What do you think would happen if sleek technology joined hands with high fashion? I for one imagine humanoid robots pulling off a perfect mechanical catwalk in couture designs on a runway at the Paris Fashion Week.
Okay, maybe that’s a little too sci-fi…
On a more realistic note though, South Australian e-commerce innovator Thereitis has used its world-first Thereitis interactive 3D Display to help international cult fashion house Black Milk Clothing launch its wildly successful Harry Potter fashion range.
The day geeks and fashionistas came together…
Thereitis is commercialising its patented 3D Display born of 10 years of research at Flinders University, South Australia while Black Milk Clothing is an Australian fashion label founded in Brisbane in 2009 by designer James Lillis.
Their coming together has worked so well that prior to launch; Black Milk’s Hogwarts Collection had already attracted over 25,000 unique views in less than 48 hours, with the average visitor spending 20 minutes interacting with the thereitis interactive 3D Display.
The display showcases 32 nylon pieces with leggings, dresses, swimsuits and tops all featuring intricate Harry Potter artwork. This is just the latest in a series of Black Milk Clothing collections developed in a licensing partnership with Warner Bros. The others include Star Wars, Lord of the Rings and Sesame Street.
How exactly does Thereitis interactive 3D Display work?
The solution runs on desktop and mobile web browsers using HTML4, HTML5, and Flash, as well as native iOS and Android apps. It is available as either a fully hosted solution running in an iFrame or, as a custom embedded version integrated into the client’s website.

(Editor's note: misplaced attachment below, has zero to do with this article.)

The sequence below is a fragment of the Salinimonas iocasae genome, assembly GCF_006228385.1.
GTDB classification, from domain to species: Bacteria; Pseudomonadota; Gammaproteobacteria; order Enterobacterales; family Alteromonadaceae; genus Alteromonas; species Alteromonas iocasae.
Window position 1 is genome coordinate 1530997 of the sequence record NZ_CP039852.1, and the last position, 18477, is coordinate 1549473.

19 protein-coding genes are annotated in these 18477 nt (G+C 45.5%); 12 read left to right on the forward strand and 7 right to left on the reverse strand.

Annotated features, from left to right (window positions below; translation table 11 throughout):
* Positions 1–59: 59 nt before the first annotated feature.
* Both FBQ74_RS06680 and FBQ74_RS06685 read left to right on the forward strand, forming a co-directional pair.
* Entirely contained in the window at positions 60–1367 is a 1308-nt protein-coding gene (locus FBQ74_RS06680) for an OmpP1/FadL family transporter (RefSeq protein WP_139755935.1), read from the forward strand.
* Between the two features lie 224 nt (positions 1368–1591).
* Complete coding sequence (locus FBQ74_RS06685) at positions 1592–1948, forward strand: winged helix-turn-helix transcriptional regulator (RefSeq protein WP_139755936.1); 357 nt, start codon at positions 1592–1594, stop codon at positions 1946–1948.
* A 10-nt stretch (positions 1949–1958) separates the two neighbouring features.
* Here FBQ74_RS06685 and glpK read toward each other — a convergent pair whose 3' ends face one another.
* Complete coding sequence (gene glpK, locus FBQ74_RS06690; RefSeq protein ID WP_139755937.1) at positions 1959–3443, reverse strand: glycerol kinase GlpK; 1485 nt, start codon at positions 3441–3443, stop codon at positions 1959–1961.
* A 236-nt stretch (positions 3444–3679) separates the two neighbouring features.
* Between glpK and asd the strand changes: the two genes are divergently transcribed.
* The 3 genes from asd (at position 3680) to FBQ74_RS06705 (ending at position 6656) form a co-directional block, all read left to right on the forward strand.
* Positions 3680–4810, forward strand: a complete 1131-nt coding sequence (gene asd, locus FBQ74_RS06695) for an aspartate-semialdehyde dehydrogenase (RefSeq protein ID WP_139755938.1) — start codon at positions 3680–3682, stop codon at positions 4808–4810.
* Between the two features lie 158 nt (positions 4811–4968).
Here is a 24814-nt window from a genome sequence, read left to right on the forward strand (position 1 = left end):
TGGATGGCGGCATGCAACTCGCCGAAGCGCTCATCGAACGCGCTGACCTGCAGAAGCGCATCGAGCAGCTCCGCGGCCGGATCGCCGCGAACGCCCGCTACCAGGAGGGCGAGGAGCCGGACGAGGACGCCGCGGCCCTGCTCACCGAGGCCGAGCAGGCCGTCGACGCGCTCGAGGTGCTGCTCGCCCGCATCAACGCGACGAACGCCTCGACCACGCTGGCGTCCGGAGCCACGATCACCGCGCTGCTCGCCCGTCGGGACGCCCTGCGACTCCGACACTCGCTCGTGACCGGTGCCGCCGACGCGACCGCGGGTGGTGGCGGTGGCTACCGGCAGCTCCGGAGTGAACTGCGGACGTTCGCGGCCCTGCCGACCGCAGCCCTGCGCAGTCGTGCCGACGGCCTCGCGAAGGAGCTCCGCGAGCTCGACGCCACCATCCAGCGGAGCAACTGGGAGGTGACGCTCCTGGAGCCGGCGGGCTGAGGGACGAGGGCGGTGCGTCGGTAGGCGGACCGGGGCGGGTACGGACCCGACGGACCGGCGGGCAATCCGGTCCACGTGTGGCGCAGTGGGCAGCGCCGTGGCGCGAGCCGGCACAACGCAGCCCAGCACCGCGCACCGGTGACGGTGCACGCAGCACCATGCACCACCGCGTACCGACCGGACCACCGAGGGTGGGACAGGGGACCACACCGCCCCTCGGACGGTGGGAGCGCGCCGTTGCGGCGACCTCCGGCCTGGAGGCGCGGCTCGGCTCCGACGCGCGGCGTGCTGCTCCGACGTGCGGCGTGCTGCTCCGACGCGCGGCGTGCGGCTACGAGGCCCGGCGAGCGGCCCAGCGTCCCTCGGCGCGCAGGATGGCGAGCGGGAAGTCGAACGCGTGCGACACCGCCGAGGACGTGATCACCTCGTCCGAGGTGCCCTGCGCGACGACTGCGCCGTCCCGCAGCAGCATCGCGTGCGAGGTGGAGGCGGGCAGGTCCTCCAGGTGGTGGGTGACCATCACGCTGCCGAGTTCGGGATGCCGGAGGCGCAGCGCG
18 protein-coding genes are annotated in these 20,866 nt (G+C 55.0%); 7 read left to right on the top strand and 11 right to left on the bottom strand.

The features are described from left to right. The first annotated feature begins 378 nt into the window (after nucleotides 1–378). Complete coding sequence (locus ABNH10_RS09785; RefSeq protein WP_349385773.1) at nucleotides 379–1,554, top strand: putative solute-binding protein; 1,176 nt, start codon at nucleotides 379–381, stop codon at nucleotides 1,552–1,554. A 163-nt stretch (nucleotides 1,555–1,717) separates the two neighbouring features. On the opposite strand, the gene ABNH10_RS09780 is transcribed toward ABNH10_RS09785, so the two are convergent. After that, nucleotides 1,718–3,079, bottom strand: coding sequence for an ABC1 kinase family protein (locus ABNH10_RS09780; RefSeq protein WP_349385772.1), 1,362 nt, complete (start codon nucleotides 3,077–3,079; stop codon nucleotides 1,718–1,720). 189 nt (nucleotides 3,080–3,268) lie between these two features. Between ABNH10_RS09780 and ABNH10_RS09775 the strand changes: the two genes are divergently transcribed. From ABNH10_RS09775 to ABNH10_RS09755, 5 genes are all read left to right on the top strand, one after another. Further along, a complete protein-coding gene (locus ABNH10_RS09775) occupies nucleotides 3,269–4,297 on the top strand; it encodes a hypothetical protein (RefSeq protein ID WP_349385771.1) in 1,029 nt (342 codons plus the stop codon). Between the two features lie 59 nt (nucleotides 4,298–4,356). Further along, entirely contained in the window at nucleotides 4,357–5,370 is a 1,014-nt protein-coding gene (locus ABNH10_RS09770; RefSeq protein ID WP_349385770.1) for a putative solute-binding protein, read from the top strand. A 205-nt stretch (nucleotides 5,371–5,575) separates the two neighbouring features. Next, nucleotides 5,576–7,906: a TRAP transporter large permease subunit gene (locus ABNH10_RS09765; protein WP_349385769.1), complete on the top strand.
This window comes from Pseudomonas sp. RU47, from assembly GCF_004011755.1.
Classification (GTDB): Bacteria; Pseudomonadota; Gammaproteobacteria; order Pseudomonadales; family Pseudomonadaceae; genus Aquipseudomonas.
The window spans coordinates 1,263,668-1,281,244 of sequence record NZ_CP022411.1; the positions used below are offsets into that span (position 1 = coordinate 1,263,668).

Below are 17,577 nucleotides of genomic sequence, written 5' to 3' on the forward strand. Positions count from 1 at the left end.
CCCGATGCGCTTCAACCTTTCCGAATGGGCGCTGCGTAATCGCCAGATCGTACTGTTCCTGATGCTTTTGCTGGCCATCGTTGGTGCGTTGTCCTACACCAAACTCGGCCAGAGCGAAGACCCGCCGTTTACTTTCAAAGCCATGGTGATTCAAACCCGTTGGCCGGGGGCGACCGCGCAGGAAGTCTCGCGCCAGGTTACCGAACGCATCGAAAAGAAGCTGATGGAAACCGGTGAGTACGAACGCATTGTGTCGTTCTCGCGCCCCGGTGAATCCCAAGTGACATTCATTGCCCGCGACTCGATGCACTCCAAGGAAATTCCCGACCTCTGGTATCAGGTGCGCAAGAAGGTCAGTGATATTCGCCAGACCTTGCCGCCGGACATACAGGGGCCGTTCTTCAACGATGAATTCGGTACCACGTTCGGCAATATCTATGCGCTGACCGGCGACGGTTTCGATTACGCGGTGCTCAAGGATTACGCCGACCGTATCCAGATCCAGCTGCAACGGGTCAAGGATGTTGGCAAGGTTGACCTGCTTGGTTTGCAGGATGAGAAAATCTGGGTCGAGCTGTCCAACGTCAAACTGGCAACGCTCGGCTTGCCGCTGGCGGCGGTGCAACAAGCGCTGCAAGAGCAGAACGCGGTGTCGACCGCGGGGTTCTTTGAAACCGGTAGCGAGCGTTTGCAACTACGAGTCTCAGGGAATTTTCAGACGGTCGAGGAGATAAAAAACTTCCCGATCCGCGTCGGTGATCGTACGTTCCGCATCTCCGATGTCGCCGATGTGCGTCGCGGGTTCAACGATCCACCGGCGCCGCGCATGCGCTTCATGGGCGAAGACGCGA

It is particularly easy to use because it requires next to no technical knowledge to implement and the look and feel of the cube is controlled using a simple Content Management System (CMS). Plus, data can be sourced from the client’s database or extracted from their website.
Thereitis overcomes the online retail challenge of displaying all or part of a product catalogue on small screens to increase shopper engagement and reduce the number of clicks to purchase. Now, shoppers can click on a tab to launch the display, filter by price, size and colour and then click on an item to see more detail by zooming, panning and spinning then ultimately click to make a purchase.
Thereitis CEO Nigel Standish said they could not have found a better scenario for showcasing their 3D display – “a massively successful, community-driven clothing icon and arguably the most famous fictional characters of our century.”
Standish also noted that the technology “mimics the real-world shopping experience where products ‘catch your eye’ even when you are not sure what you are looking for.”
Cameron Parker, Marketing and Operations Manager of Black Milk, said that Thereitis 3D Display was a good fit with the online-only brand’s culture (they have no brick and mortar stores) and social media community of over 500,000 mainly female fans worldwide.
“We like to push the edges of what’s possible online – previously we used Pinterest for previews but the highly dynamic, visual nature of Thereitis is so much better. Based on the positive feedback we’re getting from our ‘Sharkies’ (the self-styled name for Black Milk fashionistas), we plan to use Thereitis for all our future collections,” Parker said.